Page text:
Abby: Cheating wife pops his illusion
Dear Abby: I always thought that “Lana,” my wife of 14 years, and I had the perfect marriage. When I discovered she was having an affair, it hit me like a train wreck. After many weeks of trying to discover who she really is, I found out she has had several affairs throughout our marriage.
I still love my wife and feel I could forgive her and regain my trust in her. The problem is, she says she is trying to recover from her actions, so she can no longer hear about my problems or respond to any of my questions.
Lana is now saying I need to see someone to discuss our issues with. We are already seeing a marriage counselor, but I suspect he is too connected to us as a couple. What do you think?
Lost In Limbo
Dear In Limbo: I think the marriage counselor should have made clear to you and your wife that in order for trust to be rebuilt, it takes LOTS of dialogue and listening on the part of both spouses. And painful as it may be for Lana, she owes you the answers to your questions.
That said, I think she is correct in suggesting you talk to someone individually. With the help of a licensed psychotherapist — someone who is there JUST FOR YOU — you may be able to rationally decide whether your wife is capable of being the person you assumed she was, and if staying married to her is the best thing for you.
Dear Abby: I am being married to the man of my dreams next month. “Jon” and I love each other and are excited to celebrate our life as husband and wife together with our families and friends.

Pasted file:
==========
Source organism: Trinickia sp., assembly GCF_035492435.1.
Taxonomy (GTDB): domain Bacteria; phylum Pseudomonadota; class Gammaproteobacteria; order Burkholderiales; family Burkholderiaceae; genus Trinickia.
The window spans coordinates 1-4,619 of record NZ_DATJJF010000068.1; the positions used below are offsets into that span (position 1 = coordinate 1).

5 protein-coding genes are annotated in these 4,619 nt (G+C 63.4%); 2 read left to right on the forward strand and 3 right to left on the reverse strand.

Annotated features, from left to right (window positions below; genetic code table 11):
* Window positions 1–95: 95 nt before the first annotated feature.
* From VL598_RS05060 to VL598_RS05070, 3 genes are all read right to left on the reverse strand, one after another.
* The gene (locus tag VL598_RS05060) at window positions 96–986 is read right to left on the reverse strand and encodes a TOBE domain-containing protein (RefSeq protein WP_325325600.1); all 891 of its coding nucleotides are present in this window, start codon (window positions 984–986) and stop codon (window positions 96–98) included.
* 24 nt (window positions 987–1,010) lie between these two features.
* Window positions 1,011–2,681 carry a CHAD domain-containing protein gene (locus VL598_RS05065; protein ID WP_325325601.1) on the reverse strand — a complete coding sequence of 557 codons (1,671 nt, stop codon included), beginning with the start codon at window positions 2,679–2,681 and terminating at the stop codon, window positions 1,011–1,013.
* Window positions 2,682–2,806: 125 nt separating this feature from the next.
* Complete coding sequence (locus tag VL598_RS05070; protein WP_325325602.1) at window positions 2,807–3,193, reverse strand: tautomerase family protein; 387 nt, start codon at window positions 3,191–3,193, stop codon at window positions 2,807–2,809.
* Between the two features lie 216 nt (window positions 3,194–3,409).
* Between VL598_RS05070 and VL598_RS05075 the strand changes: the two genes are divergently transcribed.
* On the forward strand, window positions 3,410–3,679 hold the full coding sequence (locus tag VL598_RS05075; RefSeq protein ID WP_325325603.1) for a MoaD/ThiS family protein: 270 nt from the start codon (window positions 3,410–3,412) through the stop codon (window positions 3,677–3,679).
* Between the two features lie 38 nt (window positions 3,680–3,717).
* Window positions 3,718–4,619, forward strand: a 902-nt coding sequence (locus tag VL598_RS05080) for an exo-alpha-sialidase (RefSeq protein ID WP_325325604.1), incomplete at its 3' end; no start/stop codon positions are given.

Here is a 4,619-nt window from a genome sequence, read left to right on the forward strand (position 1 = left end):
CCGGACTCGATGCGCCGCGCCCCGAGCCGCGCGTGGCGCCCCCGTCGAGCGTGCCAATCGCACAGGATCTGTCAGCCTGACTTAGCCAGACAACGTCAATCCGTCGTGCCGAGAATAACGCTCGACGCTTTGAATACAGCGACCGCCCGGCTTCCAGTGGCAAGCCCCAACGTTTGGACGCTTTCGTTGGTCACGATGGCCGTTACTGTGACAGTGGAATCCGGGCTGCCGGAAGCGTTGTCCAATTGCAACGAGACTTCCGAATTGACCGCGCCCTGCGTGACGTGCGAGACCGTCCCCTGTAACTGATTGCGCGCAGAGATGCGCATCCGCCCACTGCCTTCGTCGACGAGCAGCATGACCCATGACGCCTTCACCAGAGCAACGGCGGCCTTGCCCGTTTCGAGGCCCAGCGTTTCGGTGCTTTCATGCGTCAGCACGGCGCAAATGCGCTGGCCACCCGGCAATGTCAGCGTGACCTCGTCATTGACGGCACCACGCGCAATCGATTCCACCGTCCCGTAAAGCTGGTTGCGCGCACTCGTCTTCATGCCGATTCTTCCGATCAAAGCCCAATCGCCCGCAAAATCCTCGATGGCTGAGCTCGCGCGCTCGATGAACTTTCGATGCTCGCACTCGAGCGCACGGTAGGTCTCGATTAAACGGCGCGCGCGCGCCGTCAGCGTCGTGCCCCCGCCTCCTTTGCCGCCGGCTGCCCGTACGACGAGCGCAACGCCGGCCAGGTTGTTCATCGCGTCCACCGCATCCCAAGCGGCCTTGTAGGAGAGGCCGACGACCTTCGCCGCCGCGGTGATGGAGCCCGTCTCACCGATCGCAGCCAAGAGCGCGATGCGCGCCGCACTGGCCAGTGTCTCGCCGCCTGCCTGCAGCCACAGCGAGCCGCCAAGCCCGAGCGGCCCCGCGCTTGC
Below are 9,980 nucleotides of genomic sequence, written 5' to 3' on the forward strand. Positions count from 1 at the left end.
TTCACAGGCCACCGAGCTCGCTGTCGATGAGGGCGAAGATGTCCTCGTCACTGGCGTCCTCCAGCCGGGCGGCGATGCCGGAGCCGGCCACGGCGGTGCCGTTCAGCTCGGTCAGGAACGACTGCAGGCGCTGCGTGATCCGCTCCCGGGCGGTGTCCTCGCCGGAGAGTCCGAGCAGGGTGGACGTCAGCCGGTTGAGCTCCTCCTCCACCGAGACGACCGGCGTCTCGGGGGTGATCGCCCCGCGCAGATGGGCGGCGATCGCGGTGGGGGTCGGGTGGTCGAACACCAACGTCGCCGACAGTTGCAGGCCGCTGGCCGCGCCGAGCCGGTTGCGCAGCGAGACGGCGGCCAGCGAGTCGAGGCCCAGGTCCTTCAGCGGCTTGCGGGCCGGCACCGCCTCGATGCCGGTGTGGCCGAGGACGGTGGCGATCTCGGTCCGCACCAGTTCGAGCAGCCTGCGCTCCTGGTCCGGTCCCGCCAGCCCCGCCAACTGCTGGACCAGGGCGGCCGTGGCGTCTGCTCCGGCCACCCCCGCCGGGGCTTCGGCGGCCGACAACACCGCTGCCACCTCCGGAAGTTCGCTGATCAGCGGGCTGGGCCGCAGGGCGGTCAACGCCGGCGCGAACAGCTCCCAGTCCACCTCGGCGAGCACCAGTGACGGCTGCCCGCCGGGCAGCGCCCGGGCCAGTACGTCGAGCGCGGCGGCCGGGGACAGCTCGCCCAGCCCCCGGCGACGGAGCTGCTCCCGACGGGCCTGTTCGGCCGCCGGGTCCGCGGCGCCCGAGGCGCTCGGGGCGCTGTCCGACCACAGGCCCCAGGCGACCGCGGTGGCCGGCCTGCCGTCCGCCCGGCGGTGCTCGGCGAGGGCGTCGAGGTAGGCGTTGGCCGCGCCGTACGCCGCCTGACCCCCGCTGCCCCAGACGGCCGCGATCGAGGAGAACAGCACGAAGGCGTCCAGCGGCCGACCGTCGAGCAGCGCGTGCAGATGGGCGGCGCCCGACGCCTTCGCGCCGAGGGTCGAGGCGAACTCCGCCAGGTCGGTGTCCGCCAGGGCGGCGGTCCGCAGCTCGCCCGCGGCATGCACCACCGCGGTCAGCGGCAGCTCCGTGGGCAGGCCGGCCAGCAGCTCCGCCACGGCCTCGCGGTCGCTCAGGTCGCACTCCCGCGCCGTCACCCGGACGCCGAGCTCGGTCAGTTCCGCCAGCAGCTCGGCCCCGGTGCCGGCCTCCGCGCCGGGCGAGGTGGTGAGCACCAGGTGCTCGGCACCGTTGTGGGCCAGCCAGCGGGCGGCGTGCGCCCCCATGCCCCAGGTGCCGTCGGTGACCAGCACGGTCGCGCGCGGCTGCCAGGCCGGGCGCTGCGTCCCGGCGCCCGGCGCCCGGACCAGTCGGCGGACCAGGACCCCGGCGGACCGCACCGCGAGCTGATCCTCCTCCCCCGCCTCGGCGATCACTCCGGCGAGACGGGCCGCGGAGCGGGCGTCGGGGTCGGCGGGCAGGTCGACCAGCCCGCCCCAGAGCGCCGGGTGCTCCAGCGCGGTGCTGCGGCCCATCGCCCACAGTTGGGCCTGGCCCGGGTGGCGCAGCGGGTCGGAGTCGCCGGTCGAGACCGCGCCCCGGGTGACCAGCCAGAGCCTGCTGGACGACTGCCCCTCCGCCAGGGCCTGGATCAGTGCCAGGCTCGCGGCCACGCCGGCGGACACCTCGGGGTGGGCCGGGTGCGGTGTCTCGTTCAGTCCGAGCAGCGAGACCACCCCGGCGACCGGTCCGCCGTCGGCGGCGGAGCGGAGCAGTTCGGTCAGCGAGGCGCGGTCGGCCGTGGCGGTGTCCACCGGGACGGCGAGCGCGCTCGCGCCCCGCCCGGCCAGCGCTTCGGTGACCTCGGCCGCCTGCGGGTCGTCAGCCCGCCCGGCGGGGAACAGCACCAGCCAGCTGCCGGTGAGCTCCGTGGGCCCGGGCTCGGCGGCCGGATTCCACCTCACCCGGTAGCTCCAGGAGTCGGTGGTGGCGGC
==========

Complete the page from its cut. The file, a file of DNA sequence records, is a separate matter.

I have a 6-year-old daughter from a previous relationship, and after talking to her, she told me she would like to walk me down the aisle instead of being our flower girl. I love the idea, and so does Jon.
I will have to talk to my dad about it, because I know he was looking forward to it although we do NOT have a close relationship. I have lived on my own since I was 17. How do I communicate to him in an appropriate way that my daughter, who has been my family for the past six years, will walk me down the aisle and not him?
Dear Confused: Because you aren’t close to your father, this may not come as a shock to him. However, if he was asked to walk you down the aisle, he may be very hurt and it could cause a rift.
Be as diplomatic as possible when you break the news. Start by saying, “I was talking about the wedding with little ‘Jennifer,’ and she came up with an idea Jon and I think is adorable. Instead of being our flower girl, she wants to walk me down the aisle. We feel it would bring our little family even closer together. I hope you don’t mind. ...”
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